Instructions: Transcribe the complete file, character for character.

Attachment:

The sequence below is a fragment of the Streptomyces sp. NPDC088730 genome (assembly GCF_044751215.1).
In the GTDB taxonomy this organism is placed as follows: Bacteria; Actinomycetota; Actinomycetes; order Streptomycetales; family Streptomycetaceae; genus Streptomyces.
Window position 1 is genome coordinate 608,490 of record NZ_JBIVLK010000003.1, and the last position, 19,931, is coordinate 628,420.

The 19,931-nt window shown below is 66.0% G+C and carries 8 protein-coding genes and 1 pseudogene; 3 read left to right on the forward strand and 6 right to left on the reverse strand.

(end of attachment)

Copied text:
The sequence below is a fragment of the Streptomyces sp. NPDC088730 genome (assembly GCF_044751215.1).
In the GTDB taxonomy this organism is placed as follows: Bacteria; Actinomycetota; Actinomycetes; order Streptomycetales; family Streptomycetaceae; genus Streptomyces.
Window position 1 is genome coordinate 608,490 of record NZ_JBIVLK010000003.1, and the last position, 19,931, is coordinate 628,420.

The 19,931-nt window shown below is 66.0% G+C and carries 8 protein-coding genes and 1 pseudogene; 3 read left to right on the forward strand and 6 right to left on the reverse strand.